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Jesus And The Age Of Radical Uncertainty


It is hard to get our heads round just how polarising a figure Jesus was in Palestine. It’s said that history gives perspective, but it can also distort reality. People know a lot less about Jesus today, but a common view would be as some good, unimpeachable person; an ideal to look up to with reliably high approval ratings.


Yet those who lived with Jesus were hugely divided and he made no attempt to find a middle ground consensus that made people feel comfortable around him. After thirty years of obscurity, he exploded onto the scene, teaching and healing and compelling people to make a response to him. In trite modern imagery, he was marmite, not vanilla.


Not long after the start of his ministry, St Mark says his family ‘went out to restrain him, for people were saying, ‘He has gone out of his mind’’. They felt he was out of control, maybe mentally ill and not a responsible adult who could be left to his own devices. His opponents went even further, claiming he was demon possessed.


Later on in Matthew’s Gospel, Jesus says ‘whoever is not with me is against me’. If someone said this today, you can imagine the response it would provoke. It’s not surprising then, that first century Palestine was deeply divided over Jesus. This led CS Lewis to say the only logical categories you can fit Jesus into are mad, bad or God. Someone with a psychosis may say the things Jesus said, but no-one in their right mind would. A dangerous person can lead people astray to follow him or her in a strict cult, but Jesus healed people and set them free. No sane or balanced person would make claims like ‘I am the light of the world’ or ‘I am the way, the truth and the life’ because people would just laugh at them. CS Lewis was simply trying to get people to face up to Jesus: the evidence points to him being who he said he was.


This gives some background to the sobering words of Jesus where he talks about his followers being violently rendered to Jewish religious and Roman political authorities. He talks of families being ripped apart by their different views of him. We have much to be thankful for that most of us do not endure persecution, but we should be mindful of the many countries where this happens. And there are families where the tensions over what people believe boil over in ways that cause damage, to whom we owe pastoral care.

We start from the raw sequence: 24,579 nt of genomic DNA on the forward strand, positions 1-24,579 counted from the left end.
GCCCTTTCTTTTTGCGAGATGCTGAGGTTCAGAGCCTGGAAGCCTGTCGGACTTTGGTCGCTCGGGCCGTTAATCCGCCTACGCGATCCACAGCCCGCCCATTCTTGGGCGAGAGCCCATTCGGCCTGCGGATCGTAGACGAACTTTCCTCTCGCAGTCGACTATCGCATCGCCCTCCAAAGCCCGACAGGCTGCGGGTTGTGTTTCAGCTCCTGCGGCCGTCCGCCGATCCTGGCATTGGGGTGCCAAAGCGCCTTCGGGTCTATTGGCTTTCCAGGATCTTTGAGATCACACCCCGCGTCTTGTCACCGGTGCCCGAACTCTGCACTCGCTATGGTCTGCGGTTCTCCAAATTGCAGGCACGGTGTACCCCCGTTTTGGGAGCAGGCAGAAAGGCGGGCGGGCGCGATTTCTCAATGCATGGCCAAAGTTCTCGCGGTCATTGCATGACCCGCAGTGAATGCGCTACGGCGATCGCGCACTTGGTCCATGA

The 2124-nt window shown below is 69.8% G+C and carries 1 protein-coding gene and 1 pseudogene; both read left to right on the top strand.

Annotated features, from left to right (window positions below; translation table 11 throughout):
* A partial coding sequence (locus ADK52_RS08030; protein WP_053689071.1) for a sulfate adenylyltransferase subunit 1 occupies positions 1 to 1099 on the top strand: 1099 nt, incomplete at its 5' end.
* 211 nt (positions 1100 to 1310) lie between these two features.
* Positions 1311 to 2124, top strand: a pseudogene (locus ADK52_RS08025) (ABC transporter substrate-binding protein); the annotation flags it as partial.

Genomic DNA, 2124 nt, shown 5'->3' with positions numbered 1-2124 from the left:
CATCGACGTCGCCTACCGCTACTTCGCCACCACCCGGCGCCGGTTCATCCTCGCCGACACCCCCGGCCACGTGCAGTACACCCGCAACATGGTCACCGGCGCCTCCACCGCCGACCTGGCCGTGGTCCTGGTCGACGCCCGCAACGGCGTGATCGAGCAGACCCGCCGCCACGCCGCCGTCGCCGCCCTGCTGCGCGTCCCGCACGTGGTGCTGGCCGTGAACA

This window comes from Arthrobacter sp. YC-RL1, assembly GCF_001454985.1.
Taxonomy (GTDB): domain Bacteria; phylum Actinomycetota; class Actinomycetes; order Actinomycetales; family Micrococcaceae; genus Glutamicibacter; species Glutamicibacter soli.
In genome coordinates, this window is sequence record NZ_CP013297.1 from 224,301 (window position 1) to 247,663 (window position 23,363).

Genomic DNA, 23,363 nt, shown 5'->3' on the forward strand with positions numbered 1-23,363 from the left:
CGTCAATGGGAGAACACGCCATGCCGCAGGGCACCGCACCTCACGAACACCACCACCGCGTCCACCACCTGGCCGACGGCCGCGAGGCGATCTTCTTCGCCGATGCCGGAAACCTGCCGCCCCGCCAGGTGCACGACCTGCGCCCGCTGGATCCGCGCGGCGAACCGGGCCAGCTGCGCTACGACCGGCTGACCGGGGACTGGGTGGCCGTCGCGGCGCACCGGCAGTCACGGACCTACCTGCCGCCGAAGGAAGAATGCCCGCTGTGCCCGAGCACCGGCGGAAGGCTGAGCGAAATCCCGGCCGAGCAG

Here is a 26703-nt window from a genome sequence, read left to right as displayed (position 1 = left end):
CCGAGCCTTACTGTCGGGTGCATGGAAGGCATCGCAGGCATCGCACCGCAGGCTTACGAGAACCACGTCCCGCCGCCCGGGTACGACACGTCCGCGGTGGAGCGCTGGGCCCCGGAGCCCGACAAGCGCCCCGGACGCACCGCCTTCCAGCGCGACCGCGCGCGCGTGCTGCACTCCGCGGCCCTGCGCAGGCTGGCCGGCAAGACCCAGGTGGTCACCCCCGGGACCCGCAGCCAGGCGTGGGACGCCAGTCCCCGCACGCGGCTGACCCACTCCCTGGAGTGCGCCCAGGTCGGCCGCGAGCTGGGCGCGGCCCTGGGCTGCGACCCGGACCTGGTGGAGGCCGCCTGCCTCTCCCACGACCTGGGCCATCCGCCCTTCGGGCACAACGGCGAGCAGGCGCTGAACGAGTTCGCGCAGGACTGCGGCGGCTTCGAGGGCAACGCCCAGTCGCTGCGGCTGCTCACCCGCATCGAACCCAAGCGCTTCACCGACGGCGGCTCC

Throughout, Jesus calls his followers to bear witness to him. And it looks and feels differently in each culture. Perhaps the first place to start is to recognise that people on the whole know much less about Jesus than we imagine they do. They simply haven’t heard the Gospels that surround him. If that shows there is a story to paint, it’s on a blank canvass, which is all the more exciting.


Words have always had great power, but they have been cheapened today as people drown in a sea of information, much of which cannot be trusted. Every ten minutes, we generate as much information as the first ten thousand generations of humans combined. No wonder we’re dizzy. And that makes what we do so important. Words can seem cheap, but when they are backed up by actions, they take on a 3D quality. As St James said pithily: ‘faith by itself, if it has no works, is dead’.


It is said that we are living in an age of radical uncertainty. I don’t need to spell out why, and most of us would agree with the idea that we just don’t know what comes next because we haven’t predicted a whole series of events well recently. Radical uncertainty produces deep insecurity in people, and this is where our ministry now lies. We cannot promise an easy life in following Jesus, as we have just examined. But the deep ache for security in people is satisfied in Christ. We were made for this relationship, as St Augustine wrote: ‘our hearts are restless until they find their rest in you’.


The words of Psalm 121 have deep power:


‘I life up my eyes to the hills – from where will my help come?’ says the Psalmist.


‘My help comes from the Lord, who made heaven and earth’.


When we are afraid and anxious, we become confined. Our horizons narrow and at its worst, it’s like being cramped into a tiny cell without light; where the world beyond becomes a scary and unreachable place. We simply don’t lift our eyes to take in a bigger view.


Our pastoral care is to sit with people and to listen to them properly, without jumping in; and to keep looking up until they wonder what we’re looking at and they join us in gazing upwards.


If we listen to one another carefully in church, it prepares us to listen together to the stories other people have. Not to prejudge, to rush to conclusions or to jump in with advice, but to wait patiently and to hear people out, because this is how we spend our love on others. And it is also how we gain permission to tell our own story, the one where our eyes are fixed on the hills, where our help comes from.


‘The Lord will keep your going out and your coming in from this time on and for evermore’ says Psalm 121. There is no greater security for any of us than to know that the God of the vastness of space and the cruelty of the cross has our back every second this fragile, messed up world turns fractionally on its axis.



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